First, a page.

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Why scrapping 15 year old VLCCs won’t happen

Why scrapping 15 year old VLCCs won’t happen

With large tanker earnings continuing at nightmare levels at a time when demand would be strengthening in a more normal market, commentators are turning their minds to possible solutions to excess tanker supply. Accelerated scrapping of older vessels is the obvious solution but no-one is holding their breath.

New York maritime services company McQuilling recently looked at what would happen if the market heeded John Fredriksen's call for vessels older than 15 years to be sent to the breakers. It reckons there are 59 such VLCCs or 10% of the trading fleet. If these vessels were removed this year, either by conversion or scrapping, the market would be back to the healthy position, from owners' point of view, of 2008.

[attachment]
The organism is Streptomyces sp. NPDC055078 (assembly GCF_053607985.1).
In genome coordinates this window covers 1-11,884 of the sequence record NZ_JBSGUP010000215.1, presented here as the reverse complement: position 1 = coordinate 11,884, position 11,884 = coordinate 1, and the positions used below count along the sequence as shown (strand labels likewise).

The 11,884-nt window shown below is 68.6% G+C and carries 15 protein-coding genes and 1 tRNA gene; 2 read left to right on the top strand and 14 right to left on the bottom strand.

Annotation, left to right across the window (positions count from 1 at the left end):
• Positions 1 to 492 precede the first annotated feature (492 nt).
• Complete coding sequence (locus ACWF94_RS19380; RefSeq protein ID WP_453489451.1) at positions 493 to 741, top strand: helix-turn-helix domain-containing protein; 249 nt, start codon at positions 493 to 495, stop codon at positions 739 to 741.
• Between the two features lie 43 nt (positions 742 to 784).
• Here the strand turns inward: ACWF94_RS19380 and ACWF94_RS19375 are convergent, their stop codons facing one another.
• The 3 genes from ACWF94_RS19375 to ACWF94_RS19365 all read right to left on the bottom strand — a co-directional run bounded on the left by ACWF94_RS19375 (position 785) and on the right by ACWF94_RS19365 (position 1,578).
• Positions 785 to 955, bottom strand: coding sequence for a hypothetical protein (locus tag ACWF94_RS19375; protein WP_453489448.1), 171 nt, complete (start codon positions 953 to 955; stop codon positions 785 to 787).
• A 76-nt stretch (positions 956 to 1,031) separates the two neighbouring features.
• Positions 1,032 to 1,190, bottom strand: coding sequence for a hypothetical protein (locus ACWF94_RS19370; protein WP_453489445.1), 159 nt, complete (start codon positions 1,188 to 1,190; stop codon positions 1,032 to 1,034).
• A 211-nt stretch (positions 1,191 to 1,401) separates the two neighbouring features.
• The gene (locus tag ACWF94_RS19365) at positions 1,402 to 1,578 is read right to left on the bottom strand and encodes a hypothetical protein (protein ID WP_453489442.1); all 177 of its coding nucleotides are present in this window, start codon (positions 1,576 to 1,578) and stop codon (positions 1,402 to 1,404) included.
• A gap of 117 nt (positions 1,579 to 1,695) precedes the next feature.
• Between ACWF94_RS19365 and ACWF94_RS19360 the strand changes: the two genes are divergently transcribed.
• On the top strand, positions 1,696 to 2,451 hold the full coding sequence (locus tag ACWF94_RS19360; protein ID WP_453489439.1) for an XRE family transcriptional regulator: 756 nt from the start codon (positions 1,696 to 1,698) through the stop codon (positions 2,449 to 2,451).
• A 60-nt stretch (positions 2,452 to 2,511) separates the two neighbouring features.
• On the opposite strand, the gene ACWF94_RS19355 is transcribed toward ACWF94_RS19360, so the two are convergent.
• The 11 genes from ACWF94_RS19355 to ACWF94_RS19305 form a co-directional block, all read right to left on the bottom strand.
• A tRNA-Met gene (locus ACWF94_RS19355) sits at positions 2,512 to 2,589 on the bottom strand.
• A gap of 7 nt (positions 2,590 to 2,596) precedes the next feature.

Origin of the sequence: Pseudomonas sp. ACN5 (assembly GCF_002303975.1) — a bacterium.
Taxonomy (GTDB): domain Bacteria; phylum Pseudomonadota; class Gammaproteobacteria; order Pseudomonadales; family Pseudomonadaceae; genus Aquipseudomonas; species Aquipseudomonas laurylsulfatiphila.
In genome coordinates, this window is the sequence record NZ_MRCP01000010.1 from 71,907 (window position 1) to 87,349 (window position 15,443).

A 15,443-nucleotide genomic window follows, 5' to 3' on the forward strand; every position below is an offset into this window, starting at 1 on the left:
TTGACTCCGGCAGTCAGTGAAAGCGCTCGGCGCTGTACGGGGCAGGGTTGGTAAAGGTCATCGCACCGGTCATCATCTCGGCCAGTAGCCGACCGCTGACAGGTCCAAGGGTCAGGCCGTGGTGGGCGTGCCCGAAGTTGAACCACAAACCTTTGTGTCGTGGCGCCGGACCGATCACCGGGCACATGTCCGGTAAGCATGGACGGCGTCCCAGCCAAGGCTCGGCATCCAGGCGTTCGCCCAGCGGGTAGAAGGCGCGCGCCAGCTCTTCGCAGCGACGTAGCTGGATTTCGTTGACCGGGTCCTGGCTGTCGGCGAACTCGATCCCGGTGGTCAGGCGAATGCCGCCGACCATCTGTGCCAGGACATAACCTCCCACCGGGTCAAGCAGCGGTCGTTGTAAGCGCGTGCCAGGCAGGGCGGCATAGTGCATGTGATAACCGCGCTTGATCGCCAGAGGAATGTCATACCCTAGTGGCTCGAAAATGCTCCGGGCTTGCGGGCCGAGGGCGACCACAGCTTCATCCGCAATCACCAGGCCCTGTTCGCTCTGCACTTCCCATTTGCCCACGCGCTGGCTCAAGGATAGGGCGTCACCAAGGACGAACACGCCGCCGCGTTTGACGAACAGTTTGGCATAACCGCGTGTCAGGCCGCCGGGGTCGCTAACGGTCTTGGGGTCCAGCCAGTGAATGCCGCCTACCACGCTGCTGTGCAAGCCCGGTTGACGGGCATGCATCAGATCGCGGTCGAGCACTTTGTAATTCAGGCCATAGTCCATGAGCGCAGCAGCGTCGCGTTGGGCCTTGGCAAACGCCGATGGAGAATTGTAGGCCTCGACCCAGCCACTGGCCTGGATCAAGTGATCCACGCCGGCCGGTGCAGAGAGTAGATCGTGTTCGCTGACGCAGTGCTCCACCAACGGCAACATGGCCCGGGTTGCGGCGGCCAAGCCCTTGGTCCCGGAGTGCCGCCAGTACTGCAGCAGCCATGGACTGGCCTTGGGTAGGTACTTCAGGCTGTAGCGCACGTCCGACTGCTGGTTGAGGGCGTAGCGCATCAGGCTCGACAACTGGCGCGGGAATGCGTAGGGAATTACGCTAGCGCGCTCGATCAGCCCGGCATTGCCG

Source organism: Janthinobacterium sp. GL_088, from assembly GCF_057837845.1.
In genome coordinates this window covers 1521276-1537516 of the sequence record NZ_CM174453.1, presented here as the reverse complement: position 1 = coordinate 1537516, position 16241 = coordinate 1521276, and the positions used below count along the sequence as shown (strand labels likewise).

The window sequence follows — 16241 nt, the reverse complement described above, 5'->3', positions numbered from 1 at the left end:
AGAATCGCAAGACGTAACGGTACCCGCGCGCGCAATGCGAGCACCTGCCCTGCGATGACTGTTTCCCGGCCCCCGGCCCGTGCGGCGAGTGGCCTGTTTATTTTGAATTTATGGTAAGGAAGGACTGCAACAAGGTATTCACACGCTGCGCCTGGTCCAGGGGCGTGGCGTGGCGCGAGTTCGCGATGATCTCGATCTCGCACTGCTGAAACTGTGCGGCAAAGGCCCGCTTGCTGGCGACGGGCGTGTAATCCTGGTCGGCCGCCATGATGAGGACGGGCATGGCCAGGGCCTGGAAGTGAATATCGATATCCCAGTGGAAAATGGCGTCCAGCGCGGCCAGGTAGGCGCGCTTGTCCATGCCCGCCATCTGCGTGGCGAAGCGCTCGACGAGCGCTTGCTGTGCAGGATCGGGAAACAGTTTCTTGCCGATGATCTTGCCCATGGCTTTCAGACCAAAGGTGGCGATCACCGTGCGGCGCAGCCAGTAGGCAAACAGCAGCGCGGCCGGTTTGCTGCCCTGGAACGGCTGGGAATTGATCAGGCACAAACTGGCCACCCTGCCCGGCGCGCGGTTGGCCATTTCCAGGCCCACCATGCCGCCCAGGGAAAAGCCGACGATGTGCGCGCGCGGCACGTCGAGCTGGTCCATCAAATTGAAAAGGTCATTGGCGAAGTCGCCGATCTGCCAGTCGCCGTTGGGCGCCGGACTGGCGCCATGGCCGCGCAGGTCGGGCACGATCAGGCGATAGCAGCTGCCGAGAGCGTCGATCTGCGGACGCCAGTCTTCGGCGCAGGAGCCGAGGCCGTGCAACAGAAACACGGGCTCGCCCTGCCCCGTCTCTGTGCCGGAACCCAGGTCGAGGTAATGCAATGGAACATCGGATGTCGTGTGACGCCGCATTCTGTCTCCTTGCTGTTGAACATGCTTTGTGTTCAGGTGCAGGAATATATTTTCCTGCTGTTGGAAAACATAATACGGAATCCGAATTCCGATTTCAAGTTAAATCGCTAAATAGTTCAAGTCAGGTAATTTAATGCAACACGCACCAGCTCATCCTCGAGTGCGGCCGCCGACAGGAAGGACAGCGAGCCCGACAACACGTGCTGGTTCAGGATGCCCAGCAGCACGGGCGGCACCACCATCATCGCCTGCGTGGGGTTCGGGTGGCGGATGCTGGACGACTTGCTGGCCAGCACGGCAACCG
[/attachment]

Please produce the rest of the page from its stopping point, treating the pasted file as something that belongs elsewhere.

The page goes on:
That of course is not going to happen. Taking a more realistic view that 15 VLCCs a year could be scrapped each year through 2017, though only six have been scrapped this year so far, McQuilling the average effect on the three main VLCC routes would be a gain of 11 WorldScale points or $17,000 a day in earnings. It points out that the economic impact of shortening a VLCC's life from 25 to 15 years is not as great as might be thought - just $5,000 a day in required time charter earnings. McQuilling thinks that charterers should welcome such a move, despite the increased transport costs, because it will allay fears that owners will cut corners to save on operating costs.

However, even this level of removals may be unrealistic. London broker EA Gibson, in its latest report, points out that owner cannot be expected to shut up shop and demolish their vessels for the good of others. Demolition of VLCCs has actually fallen this year and demolition prices are nowhere near as attractive as they were a few years ago. In any case some 60 VLCCs are still on order.

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